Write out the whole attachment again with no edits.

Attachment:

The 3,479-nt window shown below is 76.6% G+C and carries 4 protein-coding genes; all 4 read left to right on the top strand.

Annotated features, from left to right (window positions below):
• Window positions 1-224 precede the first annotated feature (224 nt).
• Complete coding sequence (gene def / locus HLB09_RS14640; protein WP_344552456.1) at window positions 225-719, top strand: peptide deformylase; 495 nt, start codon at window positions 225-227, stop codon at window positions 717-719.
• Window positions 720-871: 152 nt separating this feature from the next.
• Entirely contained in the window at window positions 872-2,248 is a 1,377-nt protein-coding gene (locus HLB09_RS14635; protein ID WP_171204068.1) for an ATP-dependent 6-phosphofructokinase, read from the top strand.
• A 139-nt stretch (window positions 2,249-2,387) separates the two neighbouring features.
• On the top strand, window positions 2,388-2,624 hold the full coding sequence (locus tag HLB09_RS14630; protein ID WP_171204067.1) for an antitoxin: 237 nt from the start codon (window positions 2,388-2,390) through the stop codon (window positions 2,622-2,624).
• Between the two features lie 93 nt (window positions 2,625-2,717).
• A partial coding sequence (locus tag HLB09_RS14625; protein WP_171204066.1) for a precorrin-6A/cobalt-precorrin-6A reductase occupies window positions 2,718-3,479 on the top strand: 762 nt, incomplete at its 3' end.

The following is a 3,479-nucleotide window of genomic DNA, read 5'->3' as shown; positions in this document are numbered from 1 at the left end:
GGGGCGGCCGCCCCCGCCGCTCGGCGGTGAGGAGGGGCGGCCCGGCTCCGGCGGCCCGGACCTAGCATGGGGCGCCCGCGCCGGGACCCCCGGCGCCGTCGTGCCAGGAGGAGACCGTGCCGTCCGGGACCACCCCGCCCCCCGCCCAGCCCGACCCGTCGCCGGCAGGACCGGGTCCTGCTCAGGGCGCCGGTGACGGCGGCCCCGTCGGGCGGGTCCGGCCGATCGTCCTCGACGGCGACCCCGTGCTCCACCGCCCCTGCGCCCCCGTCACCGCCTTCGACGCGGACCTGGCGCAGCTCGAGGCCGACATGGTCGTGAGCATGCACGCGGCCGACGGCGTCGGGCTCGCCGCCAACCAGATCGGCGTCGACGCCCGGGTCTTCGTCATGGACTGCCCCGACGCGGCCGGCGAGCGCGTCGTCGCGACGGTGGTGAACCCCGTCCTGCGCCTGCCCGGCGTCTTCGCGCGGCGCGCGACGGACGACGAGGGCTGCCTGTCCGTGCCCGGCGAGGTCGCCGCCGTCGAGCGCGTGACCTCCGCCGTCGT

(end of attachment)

The 3,479-nt window shown below is 76.6% G+C and carries 4 protein-coding genes; all 4 read left to right on the top strand.

Annotated features, from left to right (window positions below):
• Window positions 1-224 precede the first annotated feature (224 nt).
• Complete coding sequence (gene def / locus HLB09_RS14640; protein WP_344552456.1) at window positions 225-719, top strand: peptide deformylase; 495 nt, start codon at window positions 225-227, stop codon at window positions 717-719.
• Window positions 720-871: 152 nt separating this feature from the next.
• Entirely contained in the window at window positions 872-2,248 is a 1,377-nt protein-coding gene (locus HLB09_RS14635; protein ID WP_171204068.1) for an ATP-dependent 6-phosphofructokinase, read from the top strand.
• A 139-nt stretch (window positions 2,249-2,387) separates the two neighbouring features.
• On the top strand, window positions 2,388-2,624 hold the full coding sequence (locus tag HLB09_RS14630; protein ID WP_171204067.1) for an antitoxin: 237 nt from the start codon (window positions 2,388-2,390) through the stop codon (window positions 2,622-2,624).
• Between the two features lie 93 nt (window positions 2,625-2,717).
• A partial coding sequence (locus tag HLB09_RS14625; protein WP_171204066.1) for a precorrin-6A/cobalt-precorrin-6A reductase occupies window positions 2,718-3,479 on the top strand: 762 nt, incomplete at its 3' end.

The following is a 3,479-nucleotide window of genomic DNA, read 5'->3' as shown; positions in this document are numbered from 1 at the left end:
GGGGCGGCCGCCCCCGCCGCTCGGCGGTGAGGAGGGGCGGCCCGGCTCCGGCGGCCCGGACCTAGCATGGGGCGCCCGCGCCGGGACCCCCGGCGCCGTCGTGCCAGGAGGAGACCGTGCCGTCCGGGACCACCCCGCCCCCCGCCCAGCCCGACCCGTCGCCGGCAGGACCGGGTCCTGCTCAGGGCGCCGGTGACGGCGGCCCCGTCGGGCGGGTCCGGCCGATCGTCCTCGACGGCGACCCCGTGCTCCACCGCCCCTGCGCCCCCGTCACCGCCTTCGACGCGGACCTGGCGCAGCTCGAGGCCGACATGGTCGTGAGCATGCACGCGGCCGACGGCGTCGGGCTCGCCGCCAACCAGATCGGCGTCGACGCCCGGGTCTTCGTCATGGACTGCCCCGACGCGGCCGGCGAGCGCGTCGTCGCGACGGTGGTGAACCCCGTCCTGCGCCTGCCCGGCGTCTTCGCGCGGCGCGCGACGGACGACGAGGGCTGCCTGTCCGTGCCCGGCGAGGTCGCCGCCGTCGAGCGCGTGACCTCCGCCGTCGT